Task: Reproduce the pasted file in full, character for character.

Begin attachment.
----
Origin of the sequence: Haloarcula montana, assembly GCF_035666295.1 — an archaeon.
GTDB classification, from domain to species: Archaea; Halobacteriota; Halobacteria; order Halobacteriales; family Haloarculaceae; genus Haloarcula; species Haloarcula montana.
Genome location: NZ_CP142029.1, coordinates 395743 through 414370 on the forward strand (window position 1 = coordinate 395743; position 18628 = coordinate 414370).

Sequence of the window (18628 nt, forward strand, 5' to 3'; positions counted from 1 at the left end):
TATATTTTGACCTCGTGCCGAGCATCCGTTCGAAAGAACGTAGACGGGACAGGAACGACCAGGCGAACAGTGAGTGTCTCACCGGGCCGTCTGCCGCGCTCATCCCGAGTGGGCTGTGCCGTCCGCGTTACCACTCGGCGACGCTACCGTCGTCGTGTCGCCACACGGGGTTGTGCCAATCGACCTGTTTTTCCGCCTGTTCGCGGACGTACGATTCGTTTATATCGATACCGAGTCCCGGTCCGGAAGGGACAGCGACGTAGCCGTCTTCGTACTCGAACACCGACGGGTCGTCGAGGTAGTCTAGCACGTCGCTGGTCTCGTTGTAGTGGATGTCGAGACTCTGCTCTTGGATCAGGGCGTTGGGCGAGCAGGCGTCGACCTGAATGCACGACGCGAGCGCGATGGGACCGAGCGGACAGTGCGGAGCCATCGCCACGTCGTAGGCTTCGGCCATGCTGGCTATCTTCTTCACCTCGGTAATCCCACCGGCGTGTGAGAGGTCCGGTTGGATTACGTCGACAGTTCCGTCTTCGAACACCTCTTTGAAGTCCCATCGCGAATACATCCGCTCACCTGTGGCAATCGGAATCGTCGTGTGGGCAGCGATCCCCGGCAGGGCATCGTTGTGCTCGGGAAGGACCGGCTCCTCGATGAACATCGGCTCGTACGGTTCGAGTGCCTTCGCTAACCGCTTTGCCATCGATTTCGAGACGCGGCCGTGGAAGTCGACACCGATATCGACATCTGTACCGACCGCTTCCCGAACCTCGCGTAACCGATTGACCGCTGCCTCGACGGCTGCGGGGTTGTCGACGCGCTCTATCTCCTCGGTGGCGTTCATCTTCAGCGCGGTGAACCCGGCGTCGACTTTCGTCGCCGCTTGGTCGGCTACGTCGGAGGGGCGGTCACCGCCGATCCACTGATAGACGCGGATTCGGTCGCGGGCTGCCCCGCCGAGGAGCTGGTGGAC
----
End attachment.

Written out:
Origin of the sequence: Haloarcula montana, assembly GCF_035666295.1 — an archaeon.
GTDB classification, from domain to species: Archaea; Halobacteriota; Halobacteria; order Halobacteriales; family Haloarculaceae; genus Haloarcula; species Haloarcula montana.
Genome location: NZ_CP142029.1, coordinates 395743 through 414370 on the forward strand (window position 1 = coordinate 395743; position 18628 = coordinate 414370).

Sequence of the window (18628 nt, forward strand, 5' to 3'; positions counted from 1 at the left end):
TATATTTTGACCTCGTGCCGAGCATCCGTTCGAAAGAACGTAGACGGGACAGGAACGACCAGGCGAACAGTGAGTGTCTCACCGGGCCGTCTGCCGCGCTCATCCCGAGTGGGCTGTGCCGTCCGCGTTACCACTCGGCGACGCTACCGTCGTCGTGTCGCCACACGGGGTTGTGCCAATCGACCTGTTTTTCCGCCTGTTCGCGGACGTACGATTCGTTTATATCGATACCGAGTCCCGGTCCGGAAGGGACAGCGACGTAGCCGTCTTCGTACTCGAACACCGACGGGTCGTCGAGGTAGTCTAGCACGTCGCTGGTCTCGTTGTAGTGGATGTCGAGACTCTGCTCTTGGATCAGGGCGTTGGGCGAGCAGGCGTCGACCTGAATGCACGACGCGAGCGCGATGGGACCGAGCGGACAGTGCGGAGCCATCGCCACGTCGTAGGCTTCGGCCATGCTGGCTATCTTCTTCACCTCGGTAATCCCACCGGCGTGTGAGAGGTCCGGTTGGATTACGTCGACAGTTCCGTCTTCGAACACCTCTTTGAAGTCCCATCGCGAATACATCCGCTCACCTGTGGCAATCGGAATCGTCGTGTGGGCAGCGATCCCCGGCAGGGCATCGTTGTGCTCGGGAAGGACCGGCTCCTCGATGAACATCGGCTCGTACGGTTCGAGTGCCTTCGCTAACCGCTTTGCCATCGATTTCGAGACGCGGCCGTGGAAGTCGACACCGATATCGACATCTGTACCGACCGCTTCCCGAACCTCGCGTAACCGATTGACCGCTGCCTCGACGGCTGCGGGGTTGTCGACGCGCTCTATCTCCTCGGTGGCGTTCATCTTCAGCGCGGTGAACCCGGCGTCGACTTTCGTCGCCGCTTGGTCGGCTACGTCGGAGGGGCGGTCACCGCCGATCCACTGATAGACGCGGATTCGGTCGCGGGCTGCCCCGCCGAGGAGCTGGTGGAC